KPMG’s Competitive Alternatives 2014 : The more things change, the more they stay the same

March 28, 2014

New international ranking but same result. Greater Montréal continues to perform—and even outrank its global rivals—this time in respect to international operating costs. KPMG’s 2014 edition of the Competitive Alternatives study confirms Montréal’s top position among 34 metropolises in North America (excluding Mexico) with populations of over two million people. The region even markedly improved its overall cost advantage between 2012 and 2014, compared to the U.S. average, having jumped from 5.7% to 8.0%!


Today, the overall operating costs of a company in Montréal represent 92.0% of the U.S. average, in first place and ahead of Toronto and Vancouver (93.6% and 94.6% respectively). The finding is the same when we break down the study into each of the four sectors analyzed: Greater Montréal literally dominates the North American ranking! These results alone are most impressive. That’s just tip of the iceberg; Greater Montréal ranks second among cities with populations of at least two million people in OECD nations in the study, just behind Manchester, United Kingdom. Greater Montréal continues to build on a solid reputation as the preferred city to set up and operate a business.

Current exchange rates obviously have an impact on the country rankings. The weakening loonie has kept Canada in second place among the 10 countries in the study. However, in an ever increasingly competitive world where the gap between cities is constantly shrinking, incentives offered to business—such as various tax credits and tax holidays—make all the difference. The weighting of cost factors, such as energy costs, industrial rent costs and wages, is generally lower in Montréal than elsewhere, which helps businesses cut down on operating costs.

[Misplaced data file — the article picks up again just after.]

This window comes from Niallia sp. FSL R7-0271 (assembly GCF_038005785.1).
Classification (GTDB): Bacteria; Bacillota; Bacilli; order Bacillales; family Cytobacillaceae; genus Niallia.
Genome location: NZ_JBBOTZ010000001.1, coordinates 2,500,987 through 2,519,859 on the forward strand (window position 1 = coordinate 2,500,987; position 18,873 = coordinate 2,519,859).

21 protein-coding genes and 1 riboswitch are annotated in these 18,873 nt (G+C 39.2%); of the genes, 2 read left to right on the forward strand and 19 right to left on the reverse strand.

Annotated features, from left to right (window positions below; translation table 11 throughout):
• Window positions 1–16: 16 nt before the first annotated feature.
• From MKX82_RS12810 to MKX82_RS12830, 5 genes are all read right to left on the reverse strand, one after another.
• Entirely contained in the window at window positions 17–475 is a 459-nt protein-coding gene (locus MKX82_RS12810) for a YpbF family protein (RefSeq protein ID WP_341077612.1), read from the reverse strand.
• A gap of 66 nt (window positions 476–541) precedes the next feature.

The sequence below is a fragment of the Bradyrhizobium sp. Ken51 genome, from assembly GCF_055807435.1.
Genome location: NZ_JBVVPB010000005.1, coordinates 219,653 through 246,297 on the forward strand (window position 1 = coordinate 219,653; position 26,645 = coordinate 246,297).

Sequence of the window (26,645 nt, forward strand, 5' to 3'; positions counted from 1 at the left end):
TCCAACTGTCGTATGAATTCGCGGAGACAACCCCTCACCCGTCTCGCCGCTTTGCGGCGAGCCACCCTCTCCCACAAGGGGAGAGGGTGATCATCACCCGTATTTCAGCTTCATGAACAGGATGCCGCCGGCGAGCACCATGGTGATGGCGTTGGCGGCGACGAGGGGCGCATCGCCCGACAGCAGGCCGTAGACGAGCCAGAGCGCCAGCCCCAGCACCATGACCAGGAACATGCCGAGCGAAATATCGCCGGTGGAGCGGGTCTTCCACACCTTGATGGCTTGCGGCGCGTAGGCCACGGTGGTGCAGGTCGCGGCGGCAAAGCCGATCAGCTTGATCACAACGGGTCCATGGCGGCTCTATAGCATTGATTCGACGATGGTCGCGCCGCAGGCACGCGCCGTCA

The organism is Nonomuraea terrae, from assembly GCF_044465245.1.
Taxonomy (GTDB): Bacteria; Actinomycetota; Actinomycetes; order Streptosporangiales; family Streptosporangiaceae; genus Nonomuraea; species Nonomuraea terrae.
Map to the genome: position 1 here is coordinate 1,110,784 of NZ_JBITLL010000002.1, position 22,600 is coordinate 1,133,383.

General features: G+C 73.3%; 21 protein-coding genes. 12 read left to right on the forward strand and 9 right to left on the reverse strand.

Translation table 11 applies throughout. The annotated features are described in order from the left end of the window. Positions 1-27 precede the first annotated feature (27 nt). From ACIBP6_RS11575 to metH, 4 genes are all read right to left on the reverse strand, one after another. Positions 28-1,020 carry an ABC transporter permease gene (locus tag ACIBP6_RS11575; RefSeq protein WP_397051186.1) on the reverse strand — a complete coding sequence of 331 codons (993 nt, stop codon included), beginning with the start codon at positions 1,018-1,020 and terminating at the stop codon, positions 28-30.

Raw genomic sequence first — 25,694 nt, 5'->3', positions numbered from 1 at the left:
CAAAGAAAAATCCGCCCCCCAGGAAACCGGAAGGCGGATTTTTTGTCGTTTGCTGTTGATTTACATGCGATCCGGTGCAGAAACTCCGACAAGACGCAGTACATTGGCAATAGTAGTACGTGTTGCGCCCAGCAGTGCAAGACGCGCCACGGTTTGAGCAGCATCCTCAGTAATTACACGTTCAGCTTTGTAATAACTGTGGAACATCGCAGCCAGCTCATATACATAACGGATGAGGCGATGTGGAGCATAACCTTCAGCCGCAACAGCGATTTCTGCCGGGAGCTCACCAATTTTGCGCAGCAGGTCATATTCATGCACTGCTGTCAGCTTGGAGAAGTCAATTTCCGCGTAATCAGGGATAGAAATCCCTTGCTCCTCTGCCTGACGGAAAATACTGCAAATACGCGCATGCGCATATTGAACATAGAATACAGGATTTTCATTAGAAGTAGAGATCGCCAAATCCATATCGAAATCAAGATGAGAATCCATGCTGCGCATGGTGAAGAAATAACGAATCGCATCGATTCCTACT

In short, Greater Montréal’s cost advantage varies significantly from sector to sector, which is due in large part to a targeted tax assistance strategy that enables the metropolitan region to stand out from other cities in some key sectors. For example, thanks to competitive tax credits in the video game, software design, R&D and international financial services sectors, it costs a lot less for a business to set up in Greater Montréal. The region is also the most competitive when it comes to the manufacturing sector, although the gap is narrower, specifically in the aircraft parts, medical equipment and pharmaceutical sectors.

Montréal needs to continue enhancing its attractiveness to keep standing out from its competition. Admittedly, the metropolis does very well when it comes to operating costs and is a prime location for businesses to set up—at least in this corner of the world.

Methodology: The study compares start-up and operating costs, after taxes, over a-10-year period for 131 cities in 10 countries. The index developed by KPMG is based on 26 cost factors, comprising mainly of labour costs, income taxes, transportation costs, energy costs, telecommunications costs, utility costs and facility costs. A country’s cost advantage is based on the average costs in the largest cities in each country.

Philippe Valentine, Analyst
Economic Research Division

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